Investigative reporting often lingers for weeks simply trying to look at paperwork.
At least, that’s been the case with the Kansas Parole Board.
Two weeks after being denied access to Ronald Rhodes’ parole records, it turns out at least some of the files are available for inspection.
I received a letter this week from Michael Smith, the parole board’s lawyer. Smith said there were some 231 pages of records available. Included were some examples of what I might find.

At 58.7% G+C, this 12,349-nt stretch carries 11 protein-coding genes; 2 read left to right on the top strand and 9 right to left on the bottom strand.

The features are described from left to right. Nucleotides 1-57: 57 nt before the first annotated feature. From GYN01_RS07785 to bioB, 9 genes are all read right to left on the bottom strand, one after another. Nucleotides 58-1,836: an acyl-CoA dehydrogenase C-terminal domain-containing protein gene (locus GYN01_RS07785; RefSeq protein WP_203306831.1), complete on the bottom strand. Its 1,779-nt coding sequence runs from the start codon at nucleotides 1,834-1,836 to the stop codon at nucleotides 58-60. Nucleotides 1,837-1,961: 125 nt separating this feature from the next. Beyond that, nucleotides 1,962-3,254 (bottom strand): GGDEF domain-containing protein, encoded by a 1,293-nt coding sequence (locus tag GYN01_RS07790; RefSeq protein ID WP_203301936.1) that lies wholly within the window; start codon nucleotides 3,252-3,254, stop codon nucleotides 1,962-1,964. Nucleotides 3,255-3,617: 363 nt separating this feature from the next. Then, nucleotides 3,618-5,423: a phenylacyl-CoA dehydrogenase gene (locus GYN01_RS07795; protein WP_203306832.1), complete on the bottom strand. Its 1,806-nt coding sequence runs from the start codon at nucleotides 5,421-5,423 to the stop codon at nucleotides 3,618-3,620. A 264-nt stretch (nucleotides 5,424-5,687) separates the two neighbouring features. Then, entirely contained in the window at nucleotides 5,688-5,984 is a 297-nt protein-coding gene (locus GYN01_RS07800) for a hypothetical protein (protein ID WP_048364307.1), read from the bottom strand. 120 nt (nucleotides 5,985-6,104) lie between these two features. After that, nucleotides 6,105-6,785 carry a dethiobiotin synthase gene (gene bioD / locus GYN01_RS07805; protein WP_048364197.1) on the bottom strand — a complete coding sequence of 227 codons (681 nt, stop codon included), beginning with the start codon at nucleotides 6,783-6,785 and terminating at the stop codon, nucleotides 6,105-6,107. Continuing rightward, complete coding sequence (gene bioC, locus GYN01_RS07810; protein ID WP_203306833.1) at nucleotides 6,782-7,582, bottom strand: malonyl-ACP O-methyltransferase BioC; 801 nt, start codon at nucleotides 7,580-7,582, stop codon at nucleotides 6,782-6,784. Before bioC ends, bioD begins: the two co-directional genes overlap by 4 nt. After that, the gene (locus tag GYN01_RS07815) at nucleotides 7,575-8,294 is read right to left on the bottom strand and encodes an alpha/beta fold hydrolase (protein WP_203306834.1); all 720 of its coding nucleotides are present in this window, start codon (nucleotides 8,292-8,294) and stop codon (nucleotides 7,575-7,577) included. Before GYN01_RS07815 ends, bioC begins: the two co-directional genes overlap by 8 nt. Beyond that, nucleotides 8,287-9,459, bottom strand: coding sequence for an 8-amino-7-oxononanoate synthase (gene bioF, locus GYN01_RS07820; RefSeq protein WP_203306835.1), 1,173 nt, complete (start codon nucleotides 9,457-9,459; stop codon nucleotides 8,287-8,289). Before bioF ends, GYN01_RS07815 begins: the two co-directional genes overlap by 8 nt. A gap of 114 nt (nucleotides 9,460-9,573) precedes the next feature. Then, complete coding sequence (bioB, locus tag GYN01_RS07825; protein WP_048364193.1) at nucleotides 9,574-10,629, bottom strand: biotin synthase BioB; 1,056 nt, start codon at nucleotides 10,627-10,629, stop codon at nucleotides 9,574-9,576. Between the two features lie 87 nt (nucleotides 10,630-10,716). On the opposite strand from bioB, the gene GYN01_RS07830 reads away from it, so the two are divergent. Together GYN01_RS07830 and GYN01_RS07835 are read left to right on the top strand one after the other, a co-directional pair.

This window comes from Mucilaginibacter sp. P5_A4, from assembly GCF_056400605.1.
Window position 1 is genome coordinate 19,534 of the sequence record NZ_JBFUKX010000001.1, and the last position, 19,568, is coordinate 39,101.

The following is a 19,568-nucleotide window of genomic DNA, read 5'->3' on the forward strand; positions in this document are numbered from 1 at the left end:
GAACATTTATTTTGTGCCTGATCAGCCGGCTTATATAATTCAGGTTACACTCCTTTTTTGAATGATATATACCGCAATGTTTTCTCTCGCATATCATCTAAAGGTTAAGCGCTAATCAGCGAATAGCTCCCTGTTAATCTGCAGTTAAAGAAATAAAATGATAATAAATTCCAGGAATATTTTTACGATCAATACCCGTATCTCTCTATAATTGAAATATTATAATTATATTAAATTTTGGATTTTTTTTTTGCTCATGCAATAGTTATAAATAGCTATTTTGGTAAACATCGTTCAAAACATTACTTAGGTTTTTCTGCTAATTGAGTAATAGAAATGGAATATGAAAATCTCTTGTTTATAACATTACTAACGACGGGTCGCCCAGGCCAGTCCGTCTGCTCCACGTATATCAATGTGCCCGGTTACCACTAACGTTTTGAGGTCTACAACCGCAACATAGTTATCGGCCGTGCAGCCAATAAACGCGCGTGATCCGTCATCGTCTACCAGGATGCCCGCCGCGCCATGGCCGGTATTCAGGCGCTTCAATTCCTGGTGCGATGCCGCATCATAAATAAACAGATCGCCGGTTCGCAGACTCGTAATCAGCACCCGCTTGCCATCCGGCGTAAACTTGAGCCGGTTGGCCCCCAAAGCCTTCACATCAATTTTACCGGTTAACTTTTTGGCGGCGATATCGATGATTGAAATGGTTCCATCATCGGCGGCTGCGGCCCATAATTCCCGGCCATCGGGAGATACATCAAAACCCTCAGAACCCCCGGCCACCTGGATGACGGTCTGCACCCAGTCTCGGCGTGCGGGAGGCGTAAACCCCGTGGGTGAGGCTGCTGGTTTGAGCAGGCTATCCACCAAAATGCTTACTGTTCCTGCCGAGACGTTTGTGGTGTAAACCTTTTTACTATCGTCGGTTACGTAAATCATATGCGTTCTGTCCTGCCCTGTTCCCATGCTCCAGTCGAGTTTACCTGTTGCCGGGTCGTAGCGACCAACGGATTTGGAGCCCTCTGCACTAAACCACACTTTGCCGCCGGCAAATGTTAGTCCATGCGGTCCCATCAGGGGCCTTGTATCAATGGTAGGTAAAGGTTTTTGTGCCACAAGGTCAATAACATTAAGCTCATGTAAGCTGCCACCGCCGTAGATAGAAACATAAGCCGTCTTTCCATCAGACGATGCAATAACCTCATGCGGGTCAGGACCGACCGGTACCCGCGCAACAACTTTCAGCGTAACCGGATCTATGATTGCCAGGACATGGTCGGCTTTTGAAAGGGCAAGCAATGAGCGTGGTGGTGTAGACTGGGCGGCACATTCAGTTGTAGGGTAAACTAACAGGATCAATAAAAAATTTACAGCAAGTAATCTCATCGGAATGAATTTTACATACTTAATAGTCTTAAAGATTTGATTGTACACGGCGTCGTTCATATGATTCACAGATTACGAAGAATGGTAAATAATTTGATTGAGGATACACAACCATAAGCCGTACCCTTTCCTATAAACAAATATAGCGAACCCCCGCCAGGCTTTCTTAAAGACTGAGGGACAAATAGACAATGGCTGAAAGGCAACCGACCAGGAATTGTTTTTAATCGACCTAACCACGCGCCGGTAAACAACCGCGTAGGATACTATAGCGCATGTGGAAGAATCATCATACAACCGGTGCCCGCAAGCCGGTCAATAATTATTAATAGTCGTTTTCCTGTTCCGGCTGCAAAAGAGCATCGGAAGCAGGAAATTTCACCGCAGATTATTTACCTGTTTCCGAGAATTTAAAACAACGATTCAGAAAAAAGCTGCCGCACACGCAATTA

Other sections of Rhodes’ file, however, were still closed, including letters from the public about whether he should have been released, which may have been talked about during the public hearings.
Smith cited a portion of the Kansas Open Records Act that allowed the parole board to close the records.
But in reading that law, it says agencies “shall not be required to disclose” the records. It doesn’t say they can’t.
I wrote Smith back, asking him to clarify the parole board’s choice not to release the records.
Meanwhile, more than 200 pages of files that were originally closed will now be open for inspection.
Reporting beyond the daily breaking news stories can be a long process, just to see the paperwork. And that’s before you even know if you’ll find anything helpful to a final report.